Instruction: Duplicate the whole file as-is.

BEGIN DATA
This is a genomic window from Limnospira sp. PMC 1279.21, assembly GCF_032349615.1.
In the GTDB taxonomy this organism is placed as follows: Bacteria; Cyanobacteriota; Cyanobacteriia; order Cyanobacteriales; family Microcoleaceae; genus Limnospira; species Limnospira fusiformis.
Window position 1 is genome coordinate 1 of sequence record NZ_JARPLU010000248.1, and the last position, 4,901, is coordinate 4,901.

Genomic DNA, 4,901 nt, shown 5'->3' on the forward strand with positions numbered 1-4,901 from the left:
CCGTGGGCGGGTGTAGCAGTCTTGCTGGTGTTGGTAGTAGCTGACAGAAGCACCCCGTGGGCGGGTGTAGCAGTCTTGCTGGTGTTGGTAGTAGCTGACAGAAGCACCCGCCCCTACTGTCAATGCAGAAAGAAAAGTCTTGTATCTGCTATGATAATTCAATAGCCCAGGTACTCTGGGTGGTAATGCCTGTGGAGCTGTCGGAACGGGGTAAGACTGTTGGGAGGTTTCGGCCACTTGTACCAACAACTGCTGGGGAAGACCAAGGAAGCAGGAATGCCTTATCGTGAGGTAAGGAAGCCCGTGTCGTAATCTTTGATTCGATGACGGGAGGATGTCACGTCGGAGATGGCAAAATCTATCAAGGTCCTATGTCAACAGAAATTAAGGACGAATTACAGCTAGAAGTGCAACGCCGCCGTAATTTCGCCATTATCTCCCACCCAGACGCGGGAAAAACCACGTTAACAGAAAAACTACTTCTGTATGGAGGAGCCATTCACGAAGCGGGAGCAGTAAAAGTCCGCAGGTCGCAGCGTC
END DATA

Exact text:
This is a genomic window from Limnospira sp. PMC 1279.21, assembly GCF_032349615.1.
In the GTDB taxonomy this organism is placed as follows: Bacteria; Cyanobacteriota; Cyanobacteriia; order Cyanobacteriales; family Microcoleaceae; genus Limnospira; species Limnospira fusiformis.
Window position 1 is genome coordinate 1 of sequence record NZ_JARPLU010000248.1, and the last position, 4,901, is coordinate 4,901.

Genomic DNA, 4,901 nt, shown 5'->3' on the forward strand with positions numbered 1-4,901 from the left:
CCGTGGGCGGGTGTAGCAGTCTTGCTGGTGTTGGTAGTAGCTGACAGAAGCACCCCGTGGGCGGGTGTAGCAGTCTTGCTGGTGTTGGTAGTAGCTGACAGAAGCACCCGCCCCTACTGTCAATGCAGAAAGAAAAGTCTTGTATCTGCTATGATAATTCAATAGCCCAGGTACTCTGGGTGGTAATGCCTGTGGAGCTGTCGGAACGGGGTAAGACTGTTGGGAGGTTTCGGCCACTTGTACCAACAACTGCTGGGGAAGACCAAGGAAGCAGGAATGCCTTATCGTGAGGTAAGGAAGCCCGTGTCGTAATCTTTGATTCGATGACGGGAGGATGTCACGTCGGAGATGGCAAAATCTATCAAGGTCCTATGTCAACAGAAATTAAGGACGAATTACAGCTAGAAGTGCAACGCCGCCGTAATTTCGCCATTATCTCCCACCCAGACGCGGGAAAAACCACGTTAACAGAAAAACTACTTCTGTATGGAGGAGCCATTCACGAAGCGGGAGCAGTAAAAGTCCGCAGGTCGCAGCGTC